With respect to justice, it might seem logical that strategies to facilitate selection of only those patients likely to benefit and/or experience lower toxicities would be a more cost effective approach compared to the empirical selection of treatments. The use of treatments that do not work wastes resources, potentially exposes patients to costly adverse-effects, and delays time to effective treatment. Therefore funding only these treatments that are likely to work (and only the necessary companion diagnostics) go some way towards reducing waste in health systems. Also, because targeted therapies might be the only therapeutic option for particular individuals or sub-populations, the development of new PMs based on molecular diagnoses might promote equity amongst those patients with limited or clinically suboptimal options.

However, this kind of personalized medicine poses a number of important challenges for those concerned with promoting justice, such as governments and insurance companies, who have to make decisions about distributing limited health care resources.

This is because, while some molecularly-targeted PM strategies may be “affordable” to those with sufficient means to pay for them, they are often expensive because companies want to recoup the costs associated with developing medicines that, by definition, are suitable for only a limited number of patients. Payers may, therefore, be asked to pay large sums of money for diagnostic tests and treatments that help only a small subset of the population. This is not necessarily a problem if these therapies are highly effective, but this is not always the case.

In these situations, funding medicines not only creates significant opportunity costs, but also has the potential to conflict with and potentially undermine funding systems based on population-level cost effectiveness models. This was clearly illustrated by the events that unfolded when Australia’s Pharmaceutical Benefits Advisory Committee (PBAC) recommended against including trastuzumab (Herceptin) for the treatment of metastatic breast cancer on the national formulary, on the basis that it was not cost-effective. Public and medical lobbying that followed this decision was such that the government was pressured to set up a special fund, outside of the national formulary, to fund Herceptin [4]. This was the first time that the usual government funding system had been circumvented, and it is noteworthy that this event was focused on one of the most highly touted targeted therapies.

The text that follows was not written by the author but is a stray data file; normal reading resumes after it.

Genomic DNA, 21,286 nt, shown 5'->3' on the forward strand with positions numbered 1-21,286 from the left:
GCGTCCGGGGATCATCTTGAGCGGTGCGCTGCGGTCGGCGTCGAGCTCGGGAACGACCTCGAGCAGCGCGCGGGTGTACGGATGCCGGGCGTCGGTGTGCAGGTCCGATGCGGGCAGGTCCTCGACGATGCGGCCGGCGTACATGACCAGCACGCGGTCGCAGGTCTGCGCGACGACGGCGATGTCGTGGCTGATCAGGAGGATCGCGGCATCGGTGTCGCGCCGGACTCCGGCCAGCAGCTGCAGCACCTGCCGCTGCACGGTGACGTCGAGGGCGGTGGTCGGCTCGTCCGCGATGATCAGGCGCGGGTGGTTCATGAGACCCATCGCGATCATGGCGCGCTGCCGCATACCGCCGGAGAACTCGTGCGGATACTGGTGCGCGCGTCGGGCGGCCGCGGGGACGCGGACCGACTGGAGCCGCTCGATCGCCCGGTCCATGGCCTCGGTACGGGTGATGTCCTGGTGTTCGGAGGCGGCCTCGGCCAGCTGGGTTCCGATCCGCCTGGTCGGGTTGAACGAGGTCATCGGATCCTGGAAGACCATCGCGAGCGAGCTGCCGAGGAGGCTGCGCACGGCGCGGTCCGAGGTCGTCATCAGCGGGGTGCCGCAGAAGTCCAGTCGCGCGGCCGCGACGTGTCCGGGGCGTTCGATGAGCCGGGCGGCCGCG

It is also noteworthy that these events took place in a wealthy country, because threats to justice are even starker in low- and middle-income countries. In China, imatinib for CML costs approximately US $46,000 per year [5] while in India, trastuzumab currently costs approximately $US1,000 per month [6]. These prices are both well above the median salary in these countries, and because these countries are struggling to establish systems for universal health coverage [7] these medicines are currently available to only the wealthiest groups.

While not all PMs targeted to particular diseases are expensive, or as morally and politically contentious as are targeted cancer therapies (and while, of course, these kinds of PMs are not the only health interventions with potentially high opportunity costs), situations such as those described above raise unavoidable questions about population-level cost-effectiveness, value and opportunity costs. The funding of molecularly-targeted PMs also places payers in a difficult ethical and political position as they struggle to balance efficiency with equity—weighing up their desire to help small (sub) populations of patients against their desire to allocate resources fairly to whole populations.

4. Commercial Challenges of Personalized Medicine based on Molecular Diagnosis

Because the kind of PM we describe seeks to provide optimal treatment for individuals, based on their molecular profiles, it cannot, by definition, lead to the development of drugs to treat entire patient populations with apparently similar clinical conditions. PM of this kind thus challenges the traditional approach to drug development, where pharmaceutical companies have historically tried to develop drugs to meet a sizable “volume of need” associated with common illnesses such as cardiovascular disease and asthma. Because of the societal burden of such diseases, payers have been motivated to purchase treatments for them, thus enabling companies to recoup development costs and make a profit, without the need for very expensive per patient treatments. These circumstances essentially describe the recipe for a “blockbuster” drug, as illustrated by the success of Pfizer’s Lipitor [1,8] a drug that costs payers very little per patient per year but which has earned billions of dollars internationally for the company. This example is in contrast to the cost of personalized medicines, which generally cost payers many thousands of dollars per patient per year. In this regard, personalized medicines raise similar commercial issues to those raised by “orphan” medicines used to treat rare diseases, where companies often charge large sums of money in order to make a profit.